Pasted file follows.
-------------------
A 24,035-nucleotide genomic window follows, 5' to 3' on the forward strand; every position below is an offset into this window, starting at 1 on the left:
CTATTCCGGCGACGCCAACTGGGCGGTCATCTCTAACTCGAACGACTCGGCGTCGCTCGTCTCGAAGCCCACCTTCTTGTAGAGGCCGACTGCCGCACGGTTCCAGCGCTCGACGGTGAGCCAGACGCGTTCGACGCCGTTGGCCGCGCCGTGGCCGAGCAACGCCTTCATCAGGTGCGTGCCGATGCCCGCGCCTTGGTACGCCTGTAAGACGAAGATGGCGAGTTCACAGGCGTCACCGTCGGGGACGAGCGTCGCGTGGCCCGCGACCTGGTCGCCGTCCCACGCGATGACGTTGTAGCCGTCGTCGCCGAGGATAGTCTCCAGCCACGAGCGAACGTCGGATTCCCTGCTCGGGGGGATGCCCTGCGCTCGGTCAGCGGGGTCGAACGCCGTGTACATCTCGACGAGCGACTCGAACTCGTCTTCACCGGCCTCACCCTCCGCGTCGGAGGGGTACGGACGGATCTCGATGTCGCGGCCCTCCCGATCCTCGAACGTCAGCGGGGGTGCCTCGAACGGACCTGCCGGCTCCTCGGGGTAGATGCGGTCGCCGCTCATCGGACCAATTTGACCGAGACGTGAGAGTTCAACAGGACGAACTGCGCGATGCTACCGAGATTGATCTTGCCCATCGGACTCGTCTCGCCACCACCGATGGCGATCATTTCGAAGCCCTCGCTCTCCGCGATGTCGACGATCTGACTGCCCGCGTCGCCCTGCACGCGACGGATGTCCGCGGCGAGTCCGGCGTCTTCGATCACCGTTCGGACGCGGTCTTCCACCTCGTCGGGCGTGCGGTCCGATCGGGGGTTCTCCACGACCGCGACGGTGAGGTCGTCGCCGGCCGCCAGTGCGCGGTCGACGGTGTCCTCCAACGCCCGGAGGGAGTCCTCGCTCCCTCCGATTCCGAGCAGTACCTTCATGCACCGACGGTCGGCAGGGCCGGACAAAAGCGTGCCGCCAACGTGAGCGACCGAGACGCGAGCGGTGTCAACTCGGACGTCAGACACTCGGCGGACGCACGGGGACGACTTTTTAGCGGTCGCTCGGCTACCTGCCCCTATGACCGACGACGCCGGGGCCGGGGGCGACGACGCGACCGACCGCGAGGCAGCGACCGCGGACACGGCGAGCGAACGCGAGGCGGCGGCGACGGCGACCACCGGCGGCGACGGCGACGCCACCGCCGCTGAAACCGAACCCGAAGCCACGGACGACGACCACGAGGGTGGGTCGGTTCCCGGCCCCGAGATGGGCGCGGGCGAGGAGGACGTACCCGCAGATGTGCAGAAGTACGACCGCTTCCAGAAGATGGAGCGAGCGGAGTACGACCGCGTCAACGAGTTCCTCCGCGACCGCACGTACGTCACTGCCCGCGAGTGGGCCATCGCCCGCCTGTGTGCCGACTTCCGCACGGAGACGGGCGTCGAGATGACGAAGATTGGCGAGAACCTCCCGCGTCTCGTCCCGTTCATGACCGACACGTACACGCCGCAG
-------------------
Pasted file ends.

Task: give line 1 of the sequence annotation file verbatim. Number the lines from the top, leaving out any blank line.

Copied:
A 24,035-nucleotide genomic window follows, 5' to 3' on the forward strand; every position below is an offset into this window, starting at 1 on the left: